According to the Commission’s proposal for the European Recovery Instrument [Next Generation EU], Recital (6) states: “As the Instrument is an exceptional response to these temporary but extreme circumstances, the support under the Instrument should only be made available in order to address the consequences of the COVID-19 pandemic or the immediate funding needs to avoid a re-emergence of the COVID-19 pandemic.”  In Recital (7), it notes specifically that the Instrument should “support rural areas in addressing the impact of the Covid-19 pandemic”.

Article 2 of the ERI Regulation ‘Scope of the Instrument’ gives as one objective to “(i) support measures to address the impact of the COVID-19 pandemic on agriculture and rural development”. This seems a rather narrow interpretation of what the additional €15 billion might be used for.

In the Commission’s Omnibus Regulation legislative proposal that, inter alia, amends the CAP Strategic Plan Regulation to provide for external financing through the ERI, a new recital 71(a) confirms that the intention is that “recovery and resilience measures under the European Agricultural Fund for Rural Development should be carried out to address the unprecedented impact of the COVID-19 crisis”. Note there is no mention in these texts of the green and digital transitions.

The explanatory material accompanying the Omnibus legislative proposal does suggest a potentially broader scope for the use of these funds: “The instrument should also reinforce support, through the European Agricultural Fund for Rural Development (EAFRD), making available for Member States exceptional additional resources to provide assistance to the farming and food sectors that have been hardly hit, for fostering crisis repair in the context of the COVID-19 outbreak and preparing the recovery of the economy

However, it seems that we have not yet seen the full package from the Commission.

In the proposed amendment Article 84a to the CAP Strategic Plans Regulation there are two noteworthy provisions. One is paragraph 4 which states that Article 86 of the SP Regulation (setting out minimum and maximum amounts of financial allocations) does not apply to the additional ERI €15 billion. As this is the Article that requires at least 30% of the EAFRD funding to be used for environment and climate-related interventions, it is no surprise that environmental NGOs on social media have expressed alarm about this apparent backsliding.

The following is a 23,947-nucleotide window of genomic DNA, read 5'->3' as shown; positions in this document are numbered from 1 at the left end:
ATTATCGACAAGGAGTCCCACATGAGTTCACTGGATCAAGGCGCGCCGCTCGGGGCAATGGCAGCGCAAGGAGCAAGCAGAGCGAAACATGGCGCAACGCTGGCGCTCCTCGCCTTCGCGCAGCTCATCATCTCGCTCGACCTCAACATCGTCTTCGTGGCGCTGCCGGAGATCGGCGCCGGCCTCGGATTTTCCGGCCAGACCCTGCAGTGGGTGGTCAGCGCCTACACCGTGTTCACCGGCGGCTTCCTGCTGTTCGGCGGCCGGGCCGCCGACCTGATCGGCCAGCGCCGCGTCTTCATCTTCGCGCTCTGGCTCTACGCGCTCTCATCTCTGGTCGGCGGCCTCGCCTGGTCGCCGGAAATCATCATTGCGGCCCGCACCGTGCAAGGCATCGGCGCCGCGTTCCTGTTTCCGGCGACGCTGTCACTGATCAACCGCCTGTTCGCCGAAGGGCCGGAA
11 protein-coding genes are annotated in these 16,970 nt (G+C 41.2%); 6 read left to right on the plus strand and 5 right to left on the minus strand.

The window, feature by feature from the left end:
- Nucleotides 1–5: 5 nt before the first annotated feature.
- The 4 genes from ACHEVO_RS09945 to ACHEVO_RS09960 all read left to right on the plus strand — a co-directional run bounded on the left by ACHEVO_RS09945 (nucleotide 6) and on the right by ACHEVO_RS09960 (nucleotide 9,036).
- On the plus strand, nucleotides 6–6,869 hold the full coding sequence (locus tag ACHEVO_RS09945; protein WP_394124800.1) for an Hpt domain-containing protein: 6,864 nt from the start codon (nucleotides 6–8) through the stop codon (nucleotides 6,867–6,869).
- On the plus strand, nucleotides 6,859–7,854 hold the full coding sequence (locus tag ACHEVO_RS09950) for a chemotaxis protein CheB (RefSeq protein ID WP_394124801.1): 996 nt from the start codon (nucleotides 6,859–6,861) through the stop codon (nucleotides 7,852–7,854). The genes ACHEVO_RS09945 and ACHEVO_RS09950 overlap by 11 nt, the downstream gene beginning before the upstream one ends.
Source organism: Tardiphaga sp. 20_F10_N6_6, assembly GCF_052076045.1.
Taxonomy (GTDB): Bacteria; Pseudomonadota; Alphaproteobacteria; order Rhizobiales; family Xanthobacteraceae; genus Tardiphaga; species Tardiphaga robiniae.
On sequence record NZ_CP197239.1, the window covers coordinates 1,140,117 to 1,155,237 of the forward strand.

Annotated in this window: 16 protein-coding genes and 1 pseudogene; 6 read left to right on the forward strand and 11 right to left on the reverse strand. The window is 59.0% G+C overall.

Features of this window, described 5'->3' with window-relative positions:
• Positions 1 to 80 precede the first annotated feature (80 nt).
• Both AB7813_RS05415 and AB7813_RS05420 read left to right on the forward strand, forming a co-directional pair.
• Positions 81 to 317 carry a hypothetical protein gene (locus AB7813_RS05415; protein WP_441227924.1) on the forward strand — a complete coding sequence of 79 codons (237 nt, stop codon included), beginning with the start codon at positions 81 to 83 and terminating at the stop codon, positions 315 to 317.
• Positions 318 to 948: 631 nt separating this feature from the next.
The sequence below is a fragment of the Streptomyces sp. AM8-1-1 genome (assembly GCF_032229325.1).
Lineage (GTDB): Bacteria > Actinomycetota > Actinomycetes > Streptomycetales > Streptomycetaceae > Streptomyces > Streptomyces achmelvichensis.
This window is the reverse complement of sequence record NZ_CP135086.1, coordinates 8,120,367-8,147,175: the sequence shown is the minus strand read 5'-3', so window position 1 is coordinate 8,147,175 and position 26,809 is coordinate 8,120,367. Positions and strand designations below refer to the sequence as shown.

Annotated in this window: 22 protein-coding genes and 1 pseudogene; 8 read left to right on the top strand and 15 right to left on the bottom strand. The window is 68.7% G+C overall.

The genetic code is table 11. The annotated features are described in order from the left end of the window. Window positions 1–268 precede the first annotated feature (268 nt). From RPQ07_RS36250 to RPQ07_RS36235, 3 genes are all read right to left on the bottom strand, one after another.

On the other hand, it appears (under paragraph 6 of this new Article 84a) that “The additional resources [under the ERI] shall be used under a new specific objective complementing the specific objectives set out in Article 6 to support operations preparing the recovery of the economy”. In other words, it appears that the Commission plans to introduce a new, tenth, specific objective but no further details are given. It is strange that an amendment to set out this new specific objective was not already included in this Omnibus legislative proposal which is the obvious place for it. It may be that in the rush to prepare this legislation the need to spell out this tenth specific objective was overlooked.

However, the language of this new specific objective still refers to recovery of the economy. If the new specific objective focuses the ERI spending on recovery interventions that at the same time further the green transition, then it could imply that much more than 30% of the additional expenditure would be devoted to environmental and climate-related spending. But until we see the text of this new specific objective, as well as Commission guidance on what interventions Member States can fund under the ERI in their CAP Strategic Plans, we cannot be sure.

Conclusions

Within the context of a significantly reduced volume of resources for the ‘standard’ MFF as compared to its original MFF proposal in May 2018, the Commission has added an additional €24 billion in constant 2018 prices (€26.5 billion in current prices) to the CAP budget. This is made up of €4 billion extra for Pillar 1, €5 billion extra in the MFF for Pillar 2, and a further €15 billion for Pillar 2 under the ERI.

The additional Pillar 1 commitments are earmarked for market-related expenditure and to bolster the EU’s crisis management capacity in agriculture. No change is proposed in the direct payment ceilings set out in Commission’s May 2018 proposal. It is worth noting that President Michel, in the second draft of his negotiating box at the European Council’s February 2020 meeting, proposed to increase the direct payments ceiling by €2 billion (€1.5 billion from the Heading 3 margin and €0.5 billion by switching funds from CAP market promotion measures). The Commission’s new proposal could still be amended by the European Council to increase direct payment ceilings though I would view this as unlikely.

With the additional assigned revenue from the ERI, EAFRD funding in Pillar 2 is now cut by less in constant 2018 prices/increased by more in current prices than EAGF spending in Pillar 1, thus reversing the priorities between the Pillars in the Commission’s original proposal. The Commission has also maintained it co-financing proposal whereby national governments will increase their contribution to EAFRD spending by 10 percentage points.

However, there does appear to be a potential mismatch between the great bulk of the additional EAFRD funding deriving from the ERI, which has to be committed within the first three years and which has recovery from COVID-19 as it main priority, and the longer-term need to provide funding to support farmers in the green transition. In this context, the Commission’s conversion to the idea of a mandatory minimum ring-fencing of eco-schemes in Pillar 1 could be an important commitment.

Analysis of the CAP budget numbers shows that there is a small (5%) cut in the volume of resources in constant price terms compared to the final year of the current MFF, but a small increase (2%) in current prices. However, if current price amounts are increased each year by 2% but inflation remains subdued at 1% per annum over the programming period, the real value of payments to farmers will be maintained. This conclusion is only strengthened if the focus is put on total transfers to farmers and not just the EU transfer by factoring in the additional national contribution to EAFRD spending proposed by the Commission.

This post was written by Alan Matthews